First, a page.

The organophosphate diisopropylfluorophosphate (DFP; 3 or 6 mg/kg, IP) caused a dose-related antinociception in mice which was antagonized by the muscarinic antagonist scopolamine. The opiate antagonist naloxone antagonized the antinociceptive effect of the highest dose of DFP, but did not affect the antinociception caused by 3 mg/kg DFP. Twenty-four hours after the administration of DFP, reaction time in animals which received a 3 mg/kg dose did not differ from control. However, reaction time was still significantly higher than control in mice administered 6 mg/kg DFP twenty-four hours earlier. This residual antinociception was antagonized by naloxone but not by scopolamine, suggesting that it was opioid in nature. These results suggest that antinociception induced by a low dose of DFP is primarily due to a cholinergic mechanism, while higher doses appear to affect also the opiate system. Since we have previously shown that DFP (6 mg/kg) increases met-enkephalin levels in brain, it is possible that high doses of DFP might interfere with enkephalin metabolizing enzymes. This conclusion cannot be extended to the organophosphate disulfoton, whose antinociception, even at high doses, appears to involve only an interaction with the cholinergic system.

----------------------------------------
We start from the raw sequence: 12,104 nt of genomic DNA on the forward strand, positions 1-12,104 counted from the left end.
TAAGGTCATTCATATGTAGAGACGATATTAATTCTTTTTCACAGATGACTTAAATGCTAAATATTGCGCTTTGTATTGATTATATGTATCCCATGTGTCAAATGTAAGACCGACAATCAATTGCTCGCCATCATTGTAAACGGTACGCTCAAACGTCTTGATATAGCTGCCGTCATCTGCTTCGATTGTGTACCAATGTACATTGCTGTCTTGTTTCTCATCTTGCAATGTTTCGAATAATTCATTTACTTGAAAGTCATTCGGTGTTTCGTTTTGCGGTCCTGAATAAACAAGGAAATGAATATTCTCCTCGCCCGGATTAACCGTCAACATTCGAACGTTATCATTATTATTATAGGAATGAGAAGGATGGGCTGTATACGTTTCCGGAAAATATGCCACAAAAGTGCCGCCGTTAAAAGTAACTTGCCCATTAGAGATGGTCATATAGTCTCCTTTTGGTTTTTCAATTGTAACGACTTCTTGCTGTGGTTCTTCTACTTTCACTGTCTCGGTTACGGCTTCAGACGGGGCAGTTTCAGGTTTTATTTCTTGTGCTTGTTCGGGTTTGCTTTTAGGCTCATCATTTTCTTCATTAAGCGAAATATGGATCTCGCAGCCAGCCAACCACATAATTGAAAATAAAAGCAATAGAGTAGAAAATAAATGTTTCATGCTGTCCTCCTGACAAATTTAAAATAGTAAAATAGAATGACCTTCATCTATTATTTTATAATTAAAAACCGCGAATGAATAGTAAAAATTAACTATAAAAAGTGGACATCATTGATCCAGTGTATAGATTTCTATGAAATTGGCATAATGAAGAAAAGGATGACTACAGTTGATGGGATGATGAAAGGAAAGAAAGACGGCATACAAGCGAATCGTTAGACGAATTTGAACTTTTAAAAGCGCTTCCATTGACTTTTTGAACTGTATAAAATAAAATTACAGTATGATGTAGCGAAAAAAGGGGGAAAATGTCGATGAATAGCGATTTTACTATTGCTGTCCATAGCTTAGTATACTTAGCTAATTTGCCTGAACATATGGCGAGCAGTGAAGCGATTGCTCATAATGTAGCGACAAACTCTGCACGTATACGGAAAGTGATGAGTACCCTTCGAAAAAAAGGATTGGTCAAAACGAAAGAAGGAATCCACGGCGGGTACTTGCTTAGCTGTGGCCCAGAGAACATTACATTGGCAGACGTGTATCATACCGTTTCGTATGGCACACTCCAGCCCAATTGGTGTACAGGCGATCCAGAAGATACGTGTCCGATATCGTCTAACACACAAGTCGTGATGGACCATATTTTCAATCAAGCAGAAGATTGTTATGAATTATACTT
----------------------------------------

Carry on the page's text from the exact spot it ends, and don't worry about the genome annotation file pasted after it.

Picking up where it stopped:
Cholinergic and opiate involvement in the antinociceptive effect of diisopropylfluorophosphate / Costa, L. G; Murphy, S. D.. - In: PHARMACOLOGY BIOCHEMISTRY AND BEHAVIOR. - ISSN 0091-3057. - 24:3(1986), p. 733-6.
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